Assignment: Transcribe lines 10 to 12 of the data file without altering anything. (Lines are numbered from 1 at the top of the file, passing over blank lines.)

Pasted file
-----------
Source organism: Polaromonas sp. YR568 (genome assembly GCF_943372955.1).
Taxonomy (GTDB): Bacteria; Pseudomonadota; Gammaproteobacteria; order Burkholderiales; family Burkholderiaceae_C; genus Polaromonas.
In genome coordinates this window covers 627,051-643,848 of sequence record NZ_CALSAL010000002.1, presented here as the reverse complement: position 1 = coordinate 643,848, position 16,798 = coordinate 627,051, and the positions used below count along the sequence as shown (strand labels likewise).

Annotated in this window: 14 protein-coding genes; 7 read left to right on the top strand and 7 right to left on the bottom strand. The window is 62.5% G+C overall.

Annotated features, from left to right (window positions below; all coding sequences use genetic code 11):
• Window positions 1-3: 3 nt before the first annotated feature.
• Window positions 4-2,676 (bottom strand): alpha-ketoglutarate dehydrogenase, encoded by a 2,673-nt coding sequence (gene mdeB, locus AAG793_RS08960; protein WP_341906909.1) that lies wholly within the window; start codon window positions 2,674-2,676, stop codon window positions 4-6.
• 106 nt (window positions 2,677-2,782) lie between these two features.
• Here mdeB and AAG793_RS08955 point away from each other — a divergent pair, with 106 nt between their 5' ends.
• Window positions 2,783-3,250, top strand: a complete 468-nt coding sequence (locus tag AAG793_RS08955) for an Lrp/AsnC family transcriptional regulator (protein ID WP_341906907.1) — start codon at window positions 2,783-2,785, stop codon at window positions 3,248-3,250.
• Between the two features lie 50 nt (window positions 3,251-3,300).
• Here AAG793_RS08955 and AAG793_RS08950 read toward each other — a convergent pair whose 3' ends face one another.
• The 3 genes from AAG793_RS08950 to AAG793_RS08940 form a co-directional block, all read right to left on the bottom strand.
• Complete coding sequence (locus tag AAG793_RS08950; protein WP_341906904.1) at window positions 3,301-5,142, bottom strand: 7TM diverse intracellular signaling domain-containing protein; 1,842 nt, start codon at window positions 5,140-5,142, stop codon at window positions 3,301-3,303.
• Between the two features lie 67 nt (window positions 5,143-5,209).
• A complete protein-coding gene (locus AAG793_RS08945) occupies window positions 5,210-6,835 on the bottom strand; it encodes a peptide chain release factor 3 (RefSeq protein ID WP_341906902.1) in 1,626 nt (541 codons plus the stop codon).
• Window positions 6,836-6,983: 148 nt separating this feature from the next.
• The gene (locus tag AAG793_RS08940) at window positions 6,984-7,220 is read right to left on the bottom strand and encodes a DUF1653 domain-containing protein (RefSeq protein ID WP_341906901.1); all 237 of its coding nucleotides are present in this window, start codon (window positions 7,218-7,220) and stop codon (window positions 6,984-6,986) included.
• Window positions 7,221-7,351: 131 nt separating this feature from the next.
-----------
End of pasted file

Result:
• Window positions 2,783-3,250, top strand: a complete 468-nt coding sequence (locus tag AAG793_RS08955) for an Lrp/AsnC family transcriptional regulator (protein ID WP_341906907.1) — start codon at window positions 2,783-2,785, stop codon at window positions 3,248-3,250.
• Between the two features lie 50 nt (window positions 3,251-3,300).
• Here AAG793_RS08955 and AAG793_RS08950 read toward each other — a convergent pair whose 3' ends face one another.